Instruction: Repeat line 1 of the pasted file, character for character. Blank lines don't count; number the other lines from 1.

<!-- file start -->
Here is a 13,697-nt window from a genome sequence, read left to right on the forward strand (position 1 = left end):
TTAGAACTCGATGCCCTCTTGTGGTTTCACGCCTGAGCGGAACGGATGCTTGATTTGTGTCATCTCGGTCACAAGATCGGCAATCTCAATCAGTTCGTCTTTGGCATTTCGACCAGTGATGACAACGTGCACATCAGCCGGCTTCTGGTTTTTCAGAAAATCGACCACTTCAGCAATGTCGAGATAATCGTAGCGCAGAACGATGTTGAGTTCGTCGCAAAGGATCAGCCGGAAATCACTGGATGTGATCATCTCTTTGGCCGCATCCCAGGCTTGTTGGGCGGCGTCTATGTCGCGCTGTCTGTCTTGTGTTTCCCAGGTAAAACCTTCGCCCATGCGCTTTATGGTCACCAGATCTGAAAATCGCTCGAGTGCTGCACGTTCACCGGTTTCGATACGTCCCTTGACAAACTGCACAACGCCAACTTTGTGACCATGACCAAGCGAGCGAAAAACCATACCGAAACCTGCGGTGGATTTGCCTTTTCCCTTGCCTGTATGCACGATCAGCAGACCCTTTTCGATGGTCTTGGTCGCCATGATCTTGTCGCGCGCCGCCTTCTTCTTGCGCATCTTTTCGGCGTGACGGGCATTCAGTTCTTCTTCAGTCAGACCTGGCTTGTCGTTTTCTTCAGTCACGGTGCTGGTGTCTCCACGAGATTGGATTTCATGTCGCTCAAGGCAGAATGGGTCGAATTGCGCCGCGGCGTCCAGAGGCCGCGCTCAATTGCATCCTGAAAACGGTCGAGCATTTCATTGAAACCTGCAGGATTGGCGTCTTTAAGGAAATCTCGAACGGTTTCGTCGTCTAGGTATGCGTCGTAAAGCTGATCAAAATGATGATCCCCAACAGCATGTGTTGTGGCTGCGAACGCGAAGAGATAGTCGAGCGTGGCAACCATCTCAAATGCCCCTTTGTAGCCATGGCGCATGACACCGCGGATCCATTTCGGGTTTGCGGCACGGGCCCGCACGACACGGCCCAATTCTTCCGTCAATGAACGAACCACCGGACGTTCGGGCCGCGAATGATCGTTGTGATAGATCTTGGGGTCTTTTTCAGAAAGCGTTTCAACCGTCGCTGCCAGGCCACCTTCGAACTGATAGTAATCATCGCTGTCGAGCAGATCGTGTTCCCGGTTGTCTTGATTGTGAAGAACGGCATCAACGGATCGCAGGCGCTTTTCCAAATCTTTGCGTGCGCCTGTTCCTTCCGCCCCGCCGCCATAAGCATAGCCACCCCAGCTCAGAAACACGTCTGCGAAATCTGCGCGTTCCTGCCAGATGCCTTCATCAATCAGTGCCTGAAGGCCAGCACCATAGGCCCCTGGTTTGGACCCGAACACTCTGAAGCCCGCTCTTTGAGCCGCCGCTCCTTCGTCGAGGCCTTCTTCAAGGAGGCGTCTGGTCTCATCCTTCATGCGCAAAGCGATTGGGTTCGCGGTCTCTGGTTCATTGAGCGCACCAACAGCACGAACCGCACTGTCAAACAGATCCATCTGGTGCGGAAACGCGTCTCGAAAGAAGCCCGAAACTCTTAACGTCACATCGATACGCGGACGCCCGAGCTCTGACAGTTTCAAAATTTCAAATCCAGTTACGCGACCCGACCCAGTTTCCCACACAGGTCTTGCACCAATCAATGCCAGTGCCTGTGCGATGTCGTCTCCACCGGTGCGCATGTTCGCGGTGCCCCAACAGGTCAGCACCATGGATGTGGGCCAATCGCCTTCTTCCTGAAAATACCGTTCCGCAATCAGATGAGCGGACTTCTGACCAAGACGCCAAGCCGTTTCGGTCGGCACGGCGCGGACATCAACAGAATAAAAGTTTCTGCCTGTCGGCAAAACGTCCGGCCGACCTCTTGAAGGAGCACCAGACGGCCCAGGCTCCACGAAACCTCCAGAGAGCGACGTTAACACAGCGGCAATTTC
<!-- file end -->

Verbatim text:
Here is a 13,697-nt window from a genome sequence, read left to right on the forward strand (position 1 = left end):